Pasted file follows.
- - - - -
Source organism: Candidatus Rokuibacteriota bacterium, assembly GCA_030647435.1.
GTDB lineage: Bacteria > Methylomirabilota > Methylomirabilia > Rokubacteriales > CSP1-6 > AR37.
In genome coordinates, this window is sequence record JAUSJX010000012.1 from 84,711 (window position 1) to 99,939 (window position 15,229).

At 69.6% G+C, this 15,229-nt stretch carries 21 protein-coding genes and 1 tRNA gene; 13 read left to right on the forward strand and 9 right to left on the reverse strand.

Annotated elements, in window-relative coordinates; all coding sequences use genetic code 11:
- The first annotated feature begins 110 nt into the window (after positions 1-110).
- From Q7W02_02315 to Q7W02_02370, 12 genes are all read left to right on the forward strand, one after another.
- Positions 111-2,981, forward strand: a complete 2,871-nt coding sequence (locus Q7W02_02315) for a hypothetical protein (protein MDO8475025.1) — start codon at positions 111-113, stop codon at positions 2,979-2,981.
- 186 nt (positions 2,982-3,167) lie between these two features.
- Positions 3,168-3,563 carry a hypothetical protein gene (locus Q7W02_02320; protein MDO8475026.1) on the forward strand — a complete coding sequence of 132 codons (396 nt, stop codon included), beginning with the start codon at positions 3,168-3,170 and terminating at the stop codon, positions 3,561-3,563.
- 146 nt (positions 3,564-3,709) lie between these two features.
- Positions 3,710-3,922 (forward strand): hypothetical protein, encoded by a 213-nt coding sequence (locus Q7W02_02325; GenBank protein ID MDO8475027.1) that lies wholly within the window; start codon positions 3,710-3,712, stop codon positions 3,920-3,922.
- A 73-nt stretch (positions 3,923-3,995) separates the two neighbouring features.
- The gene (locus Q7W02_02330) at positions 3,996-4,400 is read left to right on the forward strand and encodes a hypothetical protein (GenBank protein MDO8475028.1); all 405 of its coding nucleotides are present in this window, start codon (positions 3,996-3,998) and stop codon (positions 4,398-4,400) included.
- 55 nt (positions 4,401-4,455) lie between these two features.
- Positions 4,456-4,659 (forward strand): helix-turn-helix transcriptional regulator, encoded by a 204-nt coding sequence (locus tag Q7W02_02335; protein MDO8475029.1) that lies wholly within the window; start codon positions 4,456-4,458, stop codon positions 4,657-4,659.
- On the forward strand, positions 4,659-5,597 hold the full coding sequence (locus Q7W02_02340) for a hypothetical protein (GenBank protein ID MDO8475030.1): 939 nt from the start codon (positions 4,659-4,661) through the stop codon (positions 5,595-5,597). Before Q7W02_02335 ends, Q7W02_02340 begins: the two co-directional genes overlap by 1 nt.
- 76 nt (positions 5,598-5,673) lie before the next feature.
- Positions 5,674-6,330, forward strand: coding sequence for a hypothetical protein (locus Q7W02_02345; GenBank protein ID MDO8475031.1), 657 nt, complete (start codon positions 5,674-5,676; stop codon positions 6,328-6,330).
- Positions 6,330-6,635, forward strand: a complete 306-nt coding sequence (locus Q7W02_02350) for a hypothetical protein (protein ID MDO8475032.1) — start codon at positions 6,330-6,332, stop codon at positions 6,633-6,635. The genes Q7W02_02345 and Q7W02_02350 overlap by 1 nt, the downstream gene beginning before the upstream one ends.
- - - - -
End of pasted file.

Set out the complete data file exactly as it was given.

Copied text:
Source organism: Candidatus Rokuibacteriota bacterium, assembly GCA_030647435.1.
GTDB lineage: Bacteria > Methylomirabilota > Methylomirabilia > Rokubacteriales > CSP1-6 > AR37.
In genome coordinates, this window is sequence record JAUSJX010000012.1 from 84,711 (window position 1) to 99,939 (window position 15,229).

At 69.6% G+C, this 15,229-nt stretch carries 21 protein-coding genes and 1 tRNA gene; 13 read left to right on the forward strand and 9 right to left on the reverse strand.

Annotated elements, in window-relative coordinates; all coding sequences use genetic code 11:
- The first annotated feature begins 110 nt into the window (after positions 1-110).
- From Q7W02_02315 to Q7W02_02370, 12 genes are all read left to right on the forward strand, one after another.
- Positions 111-2,981, forward strand: a complete 2,871-nt coding sequence (locus Q7W02_02315) for a hypothetical protein (protein MDO8475025.1) — start codon at positions 111-113, stop codon at positions 2,979-2,981.
- 186 nt (positions 2,982-3,167) lie between these two features.
- Positions 3,168-3,563 carry a hypothetical protein gene (locus Q7W02_02320; protein MDO8475026.1) on the forward strand — a complete coding sequence of 132 codons (396 nt, stop codon included), beginning with the start codon at positions 3,168-3,170 and terminating at the stop codon, positions 3,561-3,563.
- 146 nt (positions 3,564-3,709) lie between these two features.
- Positions 3,710-3,922 (forward strand): hypothetical protein, encoded by a 213-nt coding sequence (locus Q7W02_02325; GenBank protein ID MDO8475027.1) that lies wholly within the window; start codon positions 3,710-3,712, stop codon positions 3,920-3,922.
- A 73-nt stretch (positions 3,923-3,995) separates the two neighbouring features.
- The gene (locus Q7W02_02330) at positions 3,996-4,400 is read left to right on the forward strand and encodes a hypothetical protein (GenBank protein MDO8475028.1); all 405 of its coding nucleotides are present in this window, start codon (positions 3,996-3,998) and stop codon (positions 4,398-4,400) included.
- 55 nt (positions 4,401-4,455) lie between these two features.
- Positions 4,456-4,659 (forward strand): helix-turn-helix transcriptional regulator, encoded by a 204-nt coding sequence (locus tag Q7W02_02335; protein MDO8475029.1) that lies wholly within the window; start codon positions 4,456-4,458, stop codon positions 4,657-4,659.
- On the forward strand, positions 4,659-5,597 hold the full coding sequence (locus Q7W02_02340) for a hypothetical protein (GenBank protein ID MDO8475030.1): 939 nt from the start codon (positions 4,659-4,661) through the stop codon (positions 5,595-5,597). Before Q7W02_02335 ends, Q7W02_02340 begins: the two co-directional genes overlap by 1 nt.
- 76 nt (positions 5,598-5,673) lie before the next feature.
- Positions 5,674-6,330, forward strand: coding sequence for a hypothetical protein (locus Q7W02_02345; GenBank protein ID MDO8475031.1), 657 nt, complete (start codon positions 5,674-5,676; stop codon positions 6,328-6,330).
- Positions 6,330-6,635, forward strand: a complete 306-nt coding sequence (locus Q7W02_02350) for a hypothetical protein (protein ID MDO8475032.1) — start codon at positions 6,330-6,332, stop codon at positions 6,633-6,635. The genes Q7W02_02345 and Q7W02_02350 overlap by 1 nt, the downstream gene beginning before the upstream one ends.